I ran across a new word this week that seems to describe where we are today. That word is Infodemic: a massive amount of widely and rapidly circulating information about a particular crisis or controversial issue, consisting of a confusing combination of fact, falsehood, rumor and opinion. Not sure it’s a real word, but it’s certainly fitting.
See you on the Boulevard.
Neal Moore is a public relations consultant and resident of Maumelle. Send your Maumelle news or comments to email@example.com.
Sometimes you have got to get out of the house, out of town and on the road for a bit.
In these pandemic times, and in winter, diversions like that can be hard to come by, but when you get the chance, you should take it.
Such was the case recently when my wife noted that the Trumpeter Swans had returned to Magness Lake near Heber Springs in Cleburne County.
So a road trip was in order, and the drive was easy enough from central Arkansas at a little more than an hour.
On the outskirts of Heber Springs, instead of turning north and going into town, take Arkansas Highway 110 east not quite four miles before turning left on Hays Road. There’s no signage, but a pretty steady stream of traffic on the paved county road is a tipoff.
A gravel lot provides ample parking by the lake, and there’s no admission. There’s also no bathroom, so plan accordingly.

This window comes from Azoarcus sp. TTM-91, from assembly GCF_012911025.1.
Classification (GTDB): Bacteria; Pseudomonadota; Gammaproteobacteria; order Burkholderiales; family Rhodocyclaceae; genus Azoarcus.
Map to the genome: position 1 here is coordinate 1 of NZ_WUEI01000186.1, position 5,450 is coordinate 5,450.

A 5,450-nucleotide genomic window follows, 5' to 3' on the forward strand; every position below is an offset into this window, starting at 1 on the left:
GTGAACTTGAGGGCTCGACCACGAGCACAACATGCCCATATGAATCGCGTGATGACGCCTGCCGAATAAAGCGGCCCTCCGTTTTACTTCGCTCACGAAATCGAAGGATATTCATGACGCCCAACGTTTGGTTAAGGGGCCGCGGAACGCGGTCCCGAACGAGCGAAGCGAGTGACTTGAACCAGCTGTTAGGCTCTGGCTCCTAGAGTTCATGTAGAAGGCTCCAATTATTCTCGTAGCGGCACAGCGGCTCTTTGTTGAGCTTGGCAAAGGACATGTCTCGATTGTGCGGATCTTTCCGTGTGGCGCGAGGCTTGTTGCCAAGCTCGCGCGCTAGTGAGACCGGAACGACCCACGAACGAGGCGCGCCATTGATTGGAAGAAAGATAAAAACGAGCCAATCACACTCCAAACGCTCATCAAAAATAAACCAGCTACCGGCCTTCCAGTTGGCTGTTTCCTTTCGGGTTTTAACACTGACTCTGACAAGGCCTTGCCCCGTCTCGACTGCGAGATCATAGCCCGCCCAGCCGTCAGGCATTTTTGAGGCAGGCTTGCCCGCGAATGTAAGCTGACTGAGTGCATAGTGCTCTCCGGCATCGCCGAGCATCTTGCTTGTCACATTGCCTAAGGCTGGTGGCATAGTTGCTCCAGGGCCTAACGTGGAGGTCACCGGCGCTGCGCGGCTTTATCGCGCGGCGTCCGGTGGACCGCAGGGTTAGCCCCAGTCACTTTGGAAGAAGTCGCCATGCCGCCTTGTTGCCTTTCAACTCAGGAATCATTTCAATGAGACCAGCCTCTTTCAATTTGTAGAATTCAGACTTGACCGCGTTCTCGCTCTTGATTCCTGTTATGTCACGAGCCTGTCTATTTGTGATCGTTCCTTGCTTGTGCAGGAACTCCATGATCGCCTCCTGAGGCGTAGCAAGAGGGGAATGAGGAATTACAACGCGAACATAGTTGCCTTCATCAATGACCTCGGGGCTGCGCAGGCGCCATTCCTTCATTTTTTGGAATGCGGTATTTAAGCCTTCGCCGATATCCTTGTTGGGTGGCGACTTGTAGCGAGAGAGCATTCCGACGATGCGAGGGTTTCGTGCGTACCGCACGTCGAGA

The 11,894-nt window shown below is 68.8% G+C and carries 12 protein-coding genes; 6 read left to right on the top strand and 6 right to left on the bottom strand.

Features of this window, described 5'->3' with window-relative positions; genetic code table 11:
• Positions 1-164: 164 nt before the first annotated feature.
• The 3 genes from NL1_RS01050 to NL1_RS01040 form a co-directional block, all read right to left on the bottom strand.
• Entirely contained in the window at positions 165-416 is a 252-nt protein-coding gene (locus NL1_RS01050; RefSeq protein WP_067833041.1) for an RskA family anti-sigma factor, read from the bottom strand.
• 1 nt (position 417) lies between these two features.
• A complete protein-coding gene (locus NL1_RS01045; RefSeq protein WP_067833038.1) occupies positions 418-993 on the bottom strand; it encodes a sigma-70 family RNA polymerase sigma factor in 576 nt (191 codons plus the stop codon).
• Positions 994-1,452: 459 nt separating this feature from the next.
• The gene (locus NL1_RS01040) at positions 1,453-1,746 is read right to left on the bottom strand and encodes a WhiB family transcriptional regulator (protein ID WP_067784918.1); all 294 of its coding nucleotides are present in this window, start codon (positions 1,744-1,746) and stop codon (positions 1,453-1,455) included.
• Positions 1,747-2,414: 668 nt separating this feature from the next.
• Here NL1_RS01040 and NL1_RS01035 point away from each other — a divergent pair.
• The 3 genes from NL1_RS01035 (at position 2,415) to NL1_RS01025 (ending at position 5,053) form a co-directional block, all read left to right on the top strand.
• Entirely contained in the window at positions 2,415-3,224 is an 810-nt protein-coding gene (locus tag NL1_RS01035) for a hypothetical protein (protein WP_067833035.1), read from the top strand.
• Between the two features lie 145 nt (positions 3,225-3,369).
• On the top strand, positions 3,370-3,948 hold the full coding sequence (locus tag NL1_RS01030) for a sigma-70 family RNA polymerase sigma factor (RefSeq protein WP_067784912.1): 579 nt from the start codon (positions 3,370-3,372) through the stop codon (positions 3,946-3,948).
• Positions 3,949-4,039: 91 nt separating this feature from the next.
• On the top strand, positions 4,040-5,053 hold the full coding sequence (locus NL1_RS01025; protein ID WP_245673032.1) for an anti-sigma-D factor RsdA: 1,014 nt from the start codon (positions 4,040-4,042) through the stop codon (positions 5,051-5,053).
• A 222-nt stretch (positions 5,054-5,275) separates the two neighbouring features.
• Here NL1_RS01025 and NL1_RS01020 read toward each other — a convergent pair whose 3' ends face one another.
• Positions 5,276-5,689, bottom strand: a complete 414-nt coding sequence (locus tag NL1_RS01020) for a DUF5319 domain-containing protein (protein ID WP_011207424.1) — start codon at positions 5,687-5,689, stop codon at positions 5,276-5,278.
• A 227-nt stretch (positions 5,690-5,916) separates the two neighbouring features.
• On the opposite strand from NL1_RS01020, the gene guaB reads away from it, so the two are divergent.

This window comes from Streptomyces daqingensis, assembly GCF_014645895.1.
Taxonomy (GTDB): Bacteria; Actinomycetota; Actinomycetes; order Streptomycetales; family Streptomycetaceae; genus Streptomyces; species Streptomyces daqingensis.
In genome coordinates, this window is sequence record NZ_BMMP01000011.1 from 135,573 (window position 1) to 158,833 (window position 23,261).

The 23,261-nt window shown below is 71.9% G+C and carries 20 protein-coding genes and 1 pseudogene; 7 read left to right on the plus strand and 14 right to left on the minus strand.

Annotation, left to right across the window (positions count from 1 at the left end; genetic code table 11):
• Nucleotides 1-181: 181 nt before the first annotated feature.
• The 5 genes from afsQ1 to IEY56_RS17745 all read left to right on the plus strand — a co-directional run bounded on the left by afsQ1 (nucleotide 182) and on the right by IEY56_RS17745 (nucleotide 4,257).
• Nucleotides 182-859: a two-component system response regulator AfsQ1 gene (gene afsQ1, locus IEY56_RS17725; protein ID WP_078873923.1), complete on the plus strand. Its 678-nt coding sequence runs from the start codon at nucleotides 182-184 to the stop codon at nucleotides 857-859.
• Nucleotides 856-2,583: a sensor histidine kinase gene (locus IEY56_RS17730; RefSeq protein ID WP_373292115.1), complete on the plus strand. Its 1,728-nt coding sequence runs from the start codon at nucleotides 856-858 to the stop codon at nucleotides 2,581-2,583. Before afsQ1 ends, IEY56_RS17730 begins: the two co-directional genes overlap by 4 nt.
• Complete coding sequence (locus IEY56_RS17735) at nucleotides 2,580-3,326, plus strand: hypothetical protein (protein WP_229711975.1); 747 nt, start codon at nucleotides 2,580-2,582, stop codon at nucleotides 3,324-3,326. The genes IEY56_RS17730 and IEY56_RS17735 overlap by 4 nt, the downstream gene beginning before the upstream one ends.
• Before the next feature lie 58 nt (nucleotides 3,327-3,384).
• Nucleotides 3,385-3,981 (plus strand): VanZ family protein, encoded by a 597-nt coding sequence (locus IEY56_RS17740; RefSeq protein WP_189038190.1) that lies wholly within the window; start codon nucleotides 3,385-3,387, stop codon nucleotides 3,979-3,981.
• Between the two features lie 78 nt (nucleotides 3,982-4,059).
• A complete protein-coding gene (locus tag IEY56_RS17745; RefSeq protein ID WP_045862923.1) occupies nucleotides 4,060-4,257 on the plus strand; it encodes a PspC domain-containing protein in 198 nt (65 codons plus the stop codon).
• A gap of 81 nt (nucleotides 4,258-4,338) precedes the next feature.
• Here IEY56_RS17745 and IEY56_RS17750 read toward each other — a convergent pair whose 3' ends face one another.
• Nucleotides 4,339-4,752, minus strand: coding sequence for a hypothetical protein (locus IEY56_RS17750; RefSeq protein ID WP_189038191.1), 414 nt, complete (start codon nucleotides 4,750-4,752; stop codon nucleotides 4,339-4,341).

On a recent sunny Sunday afternoon, about a dozen cars were parked by the lake, and roughly 60 Trumpeter Swans were looking stately on Magness Lake.
You can’t miss them and even if you did, you’d still be able to hear them.
Cornell University described Trumpeter Swans as ”our biggest native waterfowl, stretching to 6 feet in length and weighing more than 25 pounds.”
The Arkansas Game and Fish Commission said, in comparison, “Canada geese living in Arkansas weigh about 12 pounds.”
So the swans are more than twice the size of those annoying birds.
A fence keeps the Trumpeters on the water and away from the onlookers, which on that recent trip was about 20 people.
These swans are believed to be from the Midwest, and Magness Lake, an oxbow off the Little Red River, is their furthest home south.
Cornell University said “Swans have expanded their range in recent years as they continue their comeback from near-extinction. In fact, the species now nests across a broad swath of the Midwest/Great Lakes and in scattered portions of the Northern Rockies.”
The Trumpeter Swans arrived in Arkansas in the early 1990s and have come back year after year. They tend to arrive in November and depart in mid-February.
Game and Fish said the best chance to see them in action is in the late afternoon.
There’s a feeder of shelled corn near the parking area, and that is the only recommended feed.
For more information, go to heber-springs.com.